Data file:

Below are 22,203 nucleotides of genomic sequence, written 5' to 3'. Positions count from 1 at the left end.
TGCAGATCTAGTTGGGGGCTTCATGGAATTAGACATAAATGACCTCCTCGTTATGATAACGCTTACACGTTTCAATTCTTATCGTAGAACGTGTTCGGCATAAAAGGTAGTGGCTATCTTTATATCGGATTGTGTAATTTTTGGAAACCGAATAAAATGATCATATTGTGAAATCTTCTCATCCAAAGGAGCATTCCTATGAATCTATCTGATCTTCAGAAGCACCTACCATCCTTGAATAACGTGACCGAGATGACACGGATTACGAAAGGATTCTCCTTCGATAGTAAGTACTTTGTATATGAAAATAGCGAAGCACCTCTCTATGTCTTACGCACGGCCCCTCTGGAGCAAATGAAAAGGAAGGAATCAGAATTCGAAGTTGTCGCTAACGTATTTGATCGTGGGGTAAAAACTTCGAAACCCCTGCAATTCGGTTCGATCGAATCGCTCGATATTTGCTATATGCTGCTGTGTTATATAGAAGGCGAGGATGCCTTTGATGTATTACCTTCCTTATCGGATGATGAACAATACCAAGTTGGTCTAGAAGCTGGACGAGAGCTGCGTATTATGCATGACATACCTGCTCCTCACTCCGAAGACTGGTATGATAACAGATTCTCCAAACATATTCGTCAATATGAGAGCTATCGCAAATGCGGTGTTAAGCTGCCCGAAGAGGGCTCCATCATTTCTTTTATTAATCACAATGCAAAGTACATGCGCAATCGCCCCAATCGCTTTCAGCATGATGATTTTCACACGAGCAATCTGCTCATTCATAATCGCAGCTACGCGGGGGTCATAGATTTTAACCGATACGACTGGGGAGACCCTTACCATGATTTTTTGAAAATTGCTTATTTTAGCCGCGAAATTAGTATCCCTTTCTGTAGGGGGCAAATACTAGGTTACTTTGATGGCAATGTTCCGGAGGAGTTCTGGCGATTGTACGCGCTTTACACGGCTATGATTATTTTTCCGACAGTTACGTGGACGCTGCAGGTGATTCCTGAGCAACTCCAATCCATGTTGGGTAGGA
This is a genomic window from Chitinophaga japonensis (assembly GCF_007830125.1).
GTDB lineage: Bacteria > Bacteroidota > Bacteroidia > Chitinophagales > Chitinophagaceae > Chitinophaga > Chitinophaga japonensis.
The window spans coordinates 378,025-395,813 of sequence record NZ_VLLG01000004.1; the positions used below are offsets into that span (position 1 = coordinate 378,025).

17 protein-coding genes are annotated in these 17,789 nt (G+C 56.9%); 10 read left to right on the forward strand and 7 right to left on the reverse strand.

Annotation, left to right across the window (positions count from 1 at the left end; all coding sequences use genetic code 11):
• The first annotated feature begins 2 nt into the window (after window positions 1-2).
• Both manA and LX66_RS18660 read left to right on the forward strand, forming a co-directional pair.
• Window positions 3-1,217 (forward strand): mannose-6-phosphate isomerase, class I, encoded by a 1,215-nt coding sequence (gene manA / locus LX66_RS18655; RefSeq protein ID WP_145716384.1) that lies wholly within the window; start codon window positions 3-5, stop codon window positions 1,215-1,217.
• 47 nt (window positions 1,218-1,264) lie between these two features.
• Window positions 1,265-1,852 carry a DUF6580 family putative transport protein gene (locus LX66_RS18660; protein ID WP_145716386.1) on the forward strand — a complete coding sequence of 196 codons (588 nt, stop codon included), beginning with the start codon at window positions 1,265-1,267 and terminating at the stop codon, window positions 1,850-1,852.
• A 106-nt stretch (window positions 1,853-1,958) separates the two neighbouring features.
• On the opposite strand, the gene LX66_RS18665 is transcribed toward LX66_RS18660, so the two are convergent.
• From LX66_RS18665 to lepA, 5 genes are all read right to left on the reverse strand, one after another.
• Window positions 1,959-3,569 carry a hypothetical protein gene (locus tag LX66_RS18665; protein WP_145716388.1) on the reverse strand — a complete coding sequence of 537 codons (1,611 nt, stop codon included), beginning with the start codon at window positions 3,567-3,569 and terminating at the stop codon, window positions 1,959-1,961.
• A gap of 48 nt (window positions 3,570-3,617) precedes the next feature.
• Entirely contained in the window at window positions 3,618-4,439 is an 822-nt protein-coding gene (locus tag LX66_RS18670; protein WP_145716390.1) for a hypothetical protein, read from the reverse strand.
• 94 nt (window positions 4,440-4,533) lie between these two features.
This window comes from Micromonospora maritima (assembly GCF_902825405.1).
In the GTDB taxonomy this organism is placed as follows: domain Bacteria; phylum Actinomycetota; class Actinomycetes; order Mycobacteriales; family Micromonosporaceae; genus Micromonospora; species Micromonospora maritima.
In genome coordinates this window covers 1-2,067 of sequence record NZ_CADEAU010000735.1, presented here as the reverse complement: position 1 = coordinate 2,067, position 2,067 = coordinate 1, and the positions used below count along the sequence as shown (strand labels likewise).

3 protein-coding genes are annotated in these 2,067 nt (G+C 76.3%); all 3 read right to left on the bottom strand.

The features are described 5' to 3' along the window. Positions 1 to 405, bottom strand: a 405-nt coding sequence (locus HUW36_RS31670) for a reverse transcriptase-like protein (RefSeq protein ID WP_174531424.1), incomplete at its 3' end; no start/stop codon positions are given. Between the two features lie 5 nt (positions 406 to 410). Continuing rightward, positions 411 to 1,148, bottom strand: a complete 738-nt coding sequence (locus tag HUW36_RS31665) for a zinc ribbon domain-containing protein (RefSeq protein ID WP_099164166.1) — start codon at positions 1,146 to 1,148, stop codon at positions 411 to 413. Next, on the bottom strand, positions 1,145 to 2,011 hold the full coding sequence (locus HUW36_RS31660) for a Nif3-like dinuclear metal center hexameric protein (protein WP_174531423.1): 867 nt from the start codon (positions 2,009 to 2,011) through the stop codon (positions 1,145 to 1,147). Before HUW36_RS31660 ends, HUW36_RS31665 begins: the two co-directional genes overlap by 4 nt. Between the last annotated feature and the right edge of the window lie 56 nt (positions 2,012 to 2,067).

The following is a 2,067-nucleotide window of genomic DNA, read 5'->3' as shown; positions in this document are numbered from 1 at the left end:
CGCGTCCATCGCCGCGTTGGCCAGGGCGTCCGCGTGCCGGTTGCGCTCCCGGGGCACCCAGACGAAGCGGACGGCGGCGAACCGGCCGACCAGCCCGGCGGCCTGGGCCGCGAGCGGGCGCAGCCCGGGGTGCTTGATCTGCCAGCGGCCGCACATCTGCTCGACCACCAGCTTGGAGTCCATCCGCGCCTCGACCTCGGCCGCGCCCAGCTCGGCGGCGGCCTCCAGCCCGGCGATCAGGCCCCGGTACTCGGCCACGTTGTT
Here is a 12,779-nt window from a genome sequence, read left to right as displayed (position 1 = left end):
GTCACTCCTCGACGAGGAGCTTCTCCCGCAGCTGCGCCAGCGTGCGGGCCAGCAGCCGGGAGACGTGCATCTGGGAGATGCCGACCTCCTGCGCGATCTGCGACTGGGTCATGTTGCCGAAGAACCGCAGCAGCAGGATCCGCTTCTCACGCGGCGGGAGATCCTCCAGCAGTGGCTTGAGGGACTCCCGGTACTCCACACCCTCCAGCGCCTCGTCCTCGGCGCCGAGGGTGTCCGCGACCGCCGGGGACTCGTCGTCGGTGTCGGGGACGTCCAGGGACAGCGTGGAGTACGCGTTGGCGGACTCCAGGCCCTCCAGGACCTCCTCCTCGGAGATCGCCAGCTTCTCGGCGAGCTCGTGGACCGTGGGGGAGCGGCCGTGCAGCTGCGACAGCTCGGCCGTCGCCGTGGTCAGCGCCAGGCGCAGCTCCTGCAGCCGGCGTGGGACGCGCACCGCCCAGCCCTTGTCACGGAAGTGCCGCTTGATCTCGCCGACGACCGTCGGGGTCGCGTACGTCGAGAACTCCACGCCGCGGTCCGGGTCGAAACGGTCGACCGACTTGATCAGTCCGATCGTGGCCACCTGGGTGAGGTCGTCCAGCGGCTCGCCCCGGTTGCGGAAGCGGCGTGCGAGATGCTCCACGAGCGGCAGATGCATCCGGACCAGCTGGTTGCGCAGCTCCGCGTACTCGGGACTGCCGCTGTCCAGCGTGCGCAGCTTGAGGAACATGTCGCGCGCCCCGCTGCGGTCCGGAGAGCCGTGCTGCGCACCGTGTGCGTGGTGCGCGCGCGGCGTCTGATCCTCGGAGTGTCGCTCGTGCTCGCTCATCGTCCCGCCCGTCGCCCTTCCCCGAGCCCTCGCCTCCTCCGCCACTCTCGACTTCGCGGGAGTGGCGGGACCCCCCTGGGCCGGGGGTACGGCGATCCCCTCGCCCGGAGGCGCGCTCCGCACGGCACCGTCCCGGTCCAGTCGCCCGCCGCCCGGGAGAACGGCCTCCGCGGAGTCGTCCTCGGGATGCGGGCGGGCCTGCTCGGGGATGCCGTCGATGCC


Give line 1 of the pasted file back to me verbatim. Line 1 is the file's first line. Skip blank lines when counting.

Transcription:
Below are 22,203 nucleotides of genomic sequence, written 5' to 3'. Positions count from 1 at the left end.